Could the body's own immune system play a role in memory impairment and cognitive dysfunction associated with conditions like chronic epilepsy, Alzheimer's dementia and concussions? Cleveland Clinic researchers believe so, based on a study published online by PLOS ONE.
The study focuses on the role of a protein known as S100B, which serves as a biomarker for brain damage. Normally, S100B is found only in the brain and spinal column. However, following a brain injury, it can leak through the blood-brain barrier into the blood.
Once S100B enters the bloodstream, it is identified as an intruder by the immune system, which releases antibodies to attack the protein.
"Our results show an unexpected role for S100B in the regulation of a neuro-immune response, connecting the function of the brain to the immune system," said Damir Janigro, Ph.D., senior author and molecular medicine researcher at Cleveland Clinic's Lerner Research Institute. "Uptake of S100B was prominent in cells that are known to be involved in regulating immune responses. Repeated increases of S100B -- whether due to epileptic seizures, Alzheimer's disease, or repeated hits to the head in sporting events -- may thus become boosters of an autoimmune response against the brain, which may slowly but inexorably result in chronic neurological disease."
These findings are the first to report a connection between a brain-derived protein and an immune response in the context of normal immunological function.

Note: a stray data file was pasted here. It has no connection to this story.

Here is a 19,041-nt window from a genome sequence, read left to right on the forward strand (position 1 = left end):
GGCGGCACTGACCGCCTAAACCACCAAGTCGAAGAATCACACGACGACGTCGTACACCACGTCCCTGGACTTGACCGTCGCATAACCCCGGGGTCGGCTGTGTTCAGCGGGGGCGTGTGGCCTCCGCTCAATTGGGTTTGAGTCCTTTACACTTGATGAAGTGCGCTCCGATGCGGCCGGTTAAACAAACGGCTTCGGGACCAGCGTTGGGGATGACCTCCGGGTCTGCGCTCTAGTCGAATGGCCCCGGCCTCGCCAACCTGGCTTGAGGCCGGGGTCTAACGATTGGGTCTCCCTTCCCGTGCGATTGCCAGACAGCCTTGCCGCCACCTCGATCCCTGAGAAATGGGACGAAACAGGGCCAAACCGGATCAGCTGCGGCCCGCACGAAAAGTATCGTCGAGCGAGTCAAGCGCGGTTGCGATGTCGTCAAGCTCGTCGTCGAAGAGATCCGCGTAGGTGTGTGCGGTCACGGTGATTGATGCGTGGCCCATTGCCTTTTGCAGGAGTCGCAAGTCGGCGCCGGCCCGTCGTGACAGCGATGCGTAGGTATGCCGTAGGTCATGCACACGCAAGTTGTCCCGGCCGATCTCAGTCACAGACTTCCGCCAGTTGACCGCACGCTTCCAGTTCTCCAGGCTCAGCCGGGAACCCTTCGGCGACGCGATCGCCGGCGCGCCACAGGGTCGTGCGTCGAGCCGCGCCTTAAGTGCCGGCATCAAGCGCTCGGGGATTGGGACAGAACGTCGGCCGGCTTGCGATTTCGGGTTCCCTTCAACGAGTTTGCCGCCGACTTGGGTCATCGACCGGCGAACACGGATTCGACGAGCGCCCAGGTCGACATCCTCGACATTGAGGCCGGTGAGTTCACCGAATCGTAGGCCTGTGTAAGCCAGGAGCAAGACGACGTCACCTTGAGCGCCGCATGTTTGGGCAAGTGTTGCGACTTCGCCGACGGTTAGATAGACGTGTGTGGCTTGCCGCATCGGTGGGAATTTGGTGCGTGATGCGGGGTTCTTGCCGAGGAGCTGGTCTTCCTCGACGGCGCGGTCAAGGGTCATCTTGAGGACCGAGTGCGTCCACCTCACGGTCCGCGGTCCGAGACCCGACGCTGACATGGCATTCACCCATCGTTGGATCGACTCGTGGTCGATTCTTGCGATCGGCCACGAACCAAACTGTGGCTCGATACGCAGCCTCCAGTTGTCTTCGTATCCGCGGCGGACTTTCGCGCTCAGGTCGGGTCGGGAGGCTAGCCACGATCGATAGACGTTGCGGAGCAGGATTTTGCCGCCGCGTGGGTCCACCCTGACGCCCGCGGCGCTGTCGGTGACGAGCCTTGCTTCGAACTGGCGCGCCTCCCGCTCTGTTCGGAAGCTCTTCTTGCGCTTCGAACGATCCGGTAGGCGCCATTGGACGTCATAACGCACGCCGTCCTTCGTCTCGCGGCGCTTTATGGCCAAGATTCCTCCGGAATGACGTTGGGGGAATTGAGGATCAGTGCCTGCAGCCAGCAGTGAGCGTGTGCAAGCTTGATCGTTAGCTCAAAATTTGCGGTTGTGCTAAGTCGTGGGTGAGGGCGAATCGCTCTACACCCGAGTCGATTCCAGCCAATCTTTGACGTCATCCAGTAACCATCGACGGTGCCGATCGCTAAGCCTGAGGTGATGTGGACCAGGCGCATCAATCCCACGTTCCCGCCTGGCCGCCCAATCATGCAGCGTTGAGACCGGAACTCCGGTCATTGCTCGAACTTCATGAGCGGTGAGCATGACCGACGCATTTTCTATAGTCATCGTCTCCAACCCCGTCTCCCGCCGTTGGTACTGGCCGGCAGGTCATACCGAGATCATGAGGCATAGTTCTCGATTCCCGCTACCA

"Prior to this research, S100B autoantibodies have been described in a variety of diseases, primarily in Alzheimer's dementia and chronic epilepsy. More recently, repeated subconcussive episodes in football players included a post-game increase of S100B, followed by an autoimmune response against the protein," Janigro said. "Therefore, it appears that autoimmunity against brain proteins may be one of the initial steps in the progression towards posttraumatic cognitive decline."
The study tested the hypothesis that the presence of S100B in extracranial tissue is due to the production of antigen-presenting cells in the blood, which may induce the production of auto-antibodies against S100B. To test this hypothesis, researchers used animal models of seizures, enrolled patients undergoing repeated disruption of the blood-brain barrier, and collected blood samples from epileptic patients.
If further research confirms the study's findings, treatments for brain injury may include anti-inflammatory therapy or immunomodulators to decrease the autoimmune response, as has been done in the treatment of multiple sclerosis and myasthenia gravis.
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